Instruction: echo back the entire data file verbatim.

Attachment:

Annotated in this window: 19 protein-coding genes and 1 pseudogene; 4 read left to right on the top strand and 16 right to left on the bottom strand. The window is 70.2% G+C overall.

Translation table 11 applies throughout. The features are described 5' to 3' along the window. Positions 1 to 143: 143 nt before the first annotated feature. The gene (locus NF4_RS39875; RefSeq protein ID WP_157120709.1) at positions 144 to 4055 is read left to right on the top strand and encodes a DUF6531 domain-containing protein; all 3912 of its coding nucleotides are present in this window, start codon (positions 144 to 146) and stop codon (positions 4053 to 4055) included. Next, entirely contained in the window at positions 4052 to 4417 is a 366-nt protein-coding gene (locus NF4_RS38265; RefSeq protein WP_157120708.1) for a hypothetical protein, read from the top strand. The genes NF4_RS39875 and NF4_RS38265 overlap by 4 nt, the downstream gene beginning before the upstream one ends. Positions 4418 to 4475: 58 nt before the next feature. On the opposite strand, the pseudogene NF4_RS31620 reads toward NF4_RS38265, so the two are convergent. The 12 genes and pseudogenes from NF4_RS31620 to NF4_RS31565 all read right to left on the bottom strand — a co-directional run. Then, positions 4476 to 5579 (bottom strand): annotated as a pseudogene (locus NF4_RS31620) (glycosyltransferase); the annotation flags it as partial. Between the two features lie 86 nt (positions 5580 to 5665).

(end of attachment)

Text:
Annotated in this window: 19 protein-coding genes and 1 pseudogene; 4 read left to right on the top strand and 16 right to left on the bottom strand. The window is 70.2% G+C overall.

Translation table 11 applies throughout. The features are described 5' to 3' along the window. Positions 1 to 143: 143 nt before the first annotated feature. The gene (locus NF4_RS39875; RefSeq protein ID WP_157120709.1) at positions 144 to 4055 is read left to right on the top strand and encodes a DUF6531 domain-containing protein; all 3912 of its coding nucleotides are present in this window, start codon (positions 144 to 146) and stop codon (positions 4053 to 4055) included. Next, entirely contained in the window at positions 4052 to 4417 is a 366-nt protein-coding gene (locus NF4_RS38265; RefSeq protein WP_157120708.1) for a hypothetical protein, read from the top strand. The genes NF4_RS39875 and NF4_RS38265 overlap by 4 nt, the downstream gene beginning before the upstream one ends. Positions 4418 to 4475: 58 nt before the next feature. On the opposite strand, the pseudogene NF4_RS31620 reads toward NF4_RS38265, so the two are convergent. The 12 genes and pseudogenes from NF4_RS31620 to NF4_RS31565 all read right to left on the bottom strand — a co-directional run. Then, positions 4476 to 5579 (bottom strand): annotated as a pseudogene (locus NF4_RS31620) (glycosyltransferase); the annotation flags it as partial. Between the two features lie 86 nt (positions 5580 to 5665).